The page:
It’s hard to believe that a man who lost a race for mayor to one of the most underfunded candidates for mayor in decades would blow his political opportunity by thinking a Tylenol ad would get him elected to lead Canada’s second-largest city.
Doug Ford, brother of Toronto Mayor Rob Ford and soon-to-be brother-in-law of Olivia Chow (the former Toronto city councillor) was convinced by the dealers in a Toronto drug-sales advertising campaign for Tylenol (said to prevent bleeding) that they could turn his bluff into a win.
The ad shows a character waiting for the pain to subside until the user drops a Tylenol packet into a rain puddle. Then the agent asks: “Where’s my B****?” The character next to him shakes his head. The man next to him shakes his head. Then a voiceover says: “I take mine wherever I go.” The London bus ad ends with the tagline: “Anywhere you can get it, this Tylenol can heal.”
Doug Ford brought the idea to his older brother, and the two began looking for a way to run this year’s election campaign using the ad. But Rob Ford later decided against it, which meant the spot would never see the light of day.
The ad idea never got far, because Mr. Ford claimed “too many people would get sick,” telling Toronto radio station AM640 that “this and fentanyl” were a “huge” health issue.
The ad could have been interpreted as an offensive campaign ad aimed at this specific drug, a criminal drug dealers peddling opium and morphine on street corners and inside convenient stores.
But there is no such thing as an “acceptable” drug. The reality is that there are five addictive drugs, and they are all dangerous.
When Rush Limbaugh endorsed “the troops in Afghanistan and Iraq …” he was endorsing a war the U.S. had no intention of ending and no guarantees it would succeed. The troops in Afghanistan and Iraq are wearing VA insurance benefits for injuries they suffered fighting a misguided “war on terror” that is being lost.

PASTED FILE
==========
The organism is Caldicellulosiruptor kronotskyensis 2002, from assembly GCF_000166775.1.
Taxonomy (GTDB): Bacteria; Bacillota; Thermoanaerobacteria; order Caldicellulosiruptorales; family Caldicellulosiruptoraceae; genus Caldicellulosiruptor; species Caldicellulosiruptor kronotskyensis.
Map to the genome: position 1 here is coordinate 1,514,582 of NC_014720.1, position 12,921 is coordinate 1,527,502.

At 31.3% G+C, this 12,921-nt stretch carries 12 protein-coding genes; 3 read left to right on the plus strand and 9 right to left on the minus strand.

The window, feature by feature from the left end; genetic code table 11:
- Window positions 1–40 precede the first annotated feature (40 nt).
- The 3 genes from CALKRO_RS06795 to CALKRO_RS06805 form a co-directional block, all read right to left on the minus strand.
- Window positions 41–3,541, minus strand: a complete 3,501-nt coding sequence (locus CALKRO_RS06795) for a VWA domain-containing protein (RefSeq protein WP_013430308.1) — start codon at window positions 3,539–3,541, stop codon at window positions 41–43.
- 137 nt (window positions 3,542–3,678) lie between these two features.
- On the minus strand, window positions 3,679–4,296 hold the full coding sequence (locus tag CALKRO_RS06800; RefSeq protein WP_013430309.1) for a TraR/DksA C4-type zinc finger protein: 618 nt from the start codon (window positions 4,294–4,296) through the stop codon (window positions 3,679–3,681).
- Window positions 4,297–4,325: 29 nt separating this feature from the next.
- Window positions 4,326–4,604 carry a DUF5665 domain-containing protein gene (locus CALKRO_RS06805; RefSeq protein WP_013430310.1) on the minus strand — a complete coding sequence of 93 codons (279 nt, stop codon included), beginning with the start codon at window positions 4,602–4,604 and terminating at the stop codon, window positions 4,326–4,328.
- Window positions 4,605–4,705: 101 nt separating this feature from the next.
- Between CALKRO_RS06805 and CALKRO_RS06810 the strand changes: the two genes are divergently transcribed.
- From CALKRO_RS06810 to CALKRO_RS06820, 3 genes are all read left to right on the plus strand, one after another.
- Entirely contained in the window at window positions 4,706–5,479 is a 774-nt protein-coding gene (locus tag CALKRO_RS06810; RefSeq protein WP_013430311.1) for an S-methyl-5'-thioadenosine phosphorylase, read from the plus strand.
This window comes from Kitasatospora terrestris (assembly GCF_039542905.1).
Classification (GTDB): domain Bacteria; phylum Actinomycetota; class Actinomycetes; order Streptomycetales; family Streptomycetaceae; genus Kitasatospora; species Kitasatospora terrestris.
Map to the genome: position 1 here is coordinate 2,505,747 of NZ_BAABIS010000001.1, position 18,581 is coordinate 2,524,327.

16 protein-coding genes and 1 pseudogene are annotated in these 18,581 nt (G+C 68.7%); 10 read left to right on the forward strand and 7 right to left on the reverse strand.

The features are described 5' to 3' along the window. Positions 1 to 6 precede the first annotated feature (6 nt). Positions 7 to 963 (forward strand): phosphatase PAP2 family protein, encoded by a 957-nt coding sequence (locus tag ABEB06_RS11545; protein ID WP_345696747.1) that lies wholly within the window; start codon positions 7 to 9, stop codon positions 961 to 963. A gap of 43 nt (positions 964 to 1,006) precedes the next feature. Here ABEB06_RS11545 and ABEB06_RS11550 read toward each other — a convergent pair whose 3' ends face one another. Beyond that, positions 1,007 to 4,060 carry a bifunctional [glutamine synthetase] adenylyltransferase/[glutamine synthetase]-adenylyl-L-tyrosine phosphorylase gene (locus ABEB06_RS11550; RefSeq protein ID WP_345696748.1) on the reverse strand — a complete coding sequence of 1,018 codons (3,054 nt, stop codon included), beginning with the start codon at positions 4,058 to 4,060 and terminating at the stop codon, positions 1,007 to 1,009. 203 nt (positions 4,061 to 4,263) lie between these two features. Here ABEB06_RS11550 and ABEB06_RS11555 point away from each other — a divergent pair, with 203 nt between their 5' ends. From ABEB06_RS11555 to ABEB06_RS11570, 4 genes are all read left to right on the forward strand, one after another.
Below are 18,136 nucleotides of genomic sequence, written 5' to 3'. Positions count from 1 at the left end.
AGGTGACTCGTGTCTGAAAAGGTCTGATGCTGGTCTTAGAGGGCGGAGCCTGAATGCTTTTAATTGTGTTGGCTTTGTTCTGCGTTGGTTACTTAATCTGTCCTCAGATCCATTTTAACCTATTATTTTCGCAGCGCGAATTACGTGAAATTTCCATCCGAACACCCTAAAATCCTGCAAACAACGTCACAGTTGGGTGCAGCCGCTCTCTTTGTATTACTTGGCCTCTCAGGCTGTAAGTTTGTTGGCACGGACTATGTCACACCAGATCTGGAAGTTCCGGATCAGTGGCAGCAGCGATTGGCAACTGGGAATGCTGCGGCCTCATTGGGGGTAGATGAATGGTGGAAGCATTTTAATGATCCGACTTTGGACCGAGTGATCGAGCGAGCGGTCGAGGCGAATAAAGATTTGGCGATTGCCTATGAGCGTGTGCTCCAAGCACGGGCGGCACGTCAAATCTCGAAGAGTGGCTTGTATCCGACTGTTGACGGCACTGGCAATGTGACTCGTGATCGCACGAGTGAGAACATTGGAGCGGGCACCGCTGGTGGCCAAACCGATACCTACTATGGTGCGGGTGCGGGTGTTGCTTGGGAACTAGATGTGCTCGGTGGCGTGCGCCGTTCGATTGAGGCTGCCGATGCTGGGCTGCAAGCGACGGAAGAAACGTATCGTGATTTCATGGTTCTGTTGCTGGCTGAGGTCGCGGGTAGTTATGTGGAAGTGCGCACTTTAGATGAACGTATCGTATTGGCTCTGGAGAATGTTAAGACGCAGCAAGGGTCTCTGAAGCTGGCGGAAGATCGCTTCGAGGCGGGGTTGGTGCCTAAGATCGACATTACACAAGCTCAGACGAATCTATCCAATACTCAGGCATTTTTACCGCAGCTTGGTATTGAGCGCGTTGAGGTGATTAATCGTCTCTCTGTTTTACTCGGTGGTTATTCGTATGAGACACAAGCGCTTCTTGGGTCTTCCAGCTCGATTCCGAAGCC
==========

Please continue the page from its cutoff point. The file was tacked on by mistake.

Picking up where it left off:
Instead of wearing a uniform, the troops are being paid, lived with, taken care of and asked to serve their country under a false banner.
The veterans should have worn a flag to convey the truth about the very bogus war they are fighting. But instead the troops who have earned their medals (commissions, decorations and achievement medals) wear pins worn to denote that they are wearing a medal and not carrying a flag.
We who have already retired from active duty in the military are grudgingly doing so because of how this country misled us and then spent the past decade risking our lives to bring about a phony “mission” that the U.S. never had the intention of ending.
The standard on providing an accurate picture of the true situation is a duty owed to everyone and one a veteran should respect.
In sending out faulty medical information, Mr. Ford violated the charter’s the duty to provide balanced and correct information. What’s more, the idea for the ad is an example of the egregious campaign tricks that can be used to demean someone, including an actual Canadian veteran who returned to work after serving his country.
The Toronto Hospital asked Mr. Ford to clear up the confusion, and he doesn’t look like he plans to do it. On Thursday, after a speech to the Toronto District School Board, Doug Ford refused to say whether he was sure it’s safe to resume shooting the Tylenol ad if he takes office as mayor.
Since Mr. Ford’s administration has not advanced the health of the public by conducting an audit of health care services available in the city, it should probably stop reporting on the results of that audit too.
There are two health care priorities for us all: ensuring that all Canadians have access to essential health care and ensuring that people, no matter where they live or what they do, get to the dentist or the eye doctor or the doctor when they are sick.
The Post’s information is provided for general informational purposes only and does not in any way suggest a position on the proposed Tylenol ad.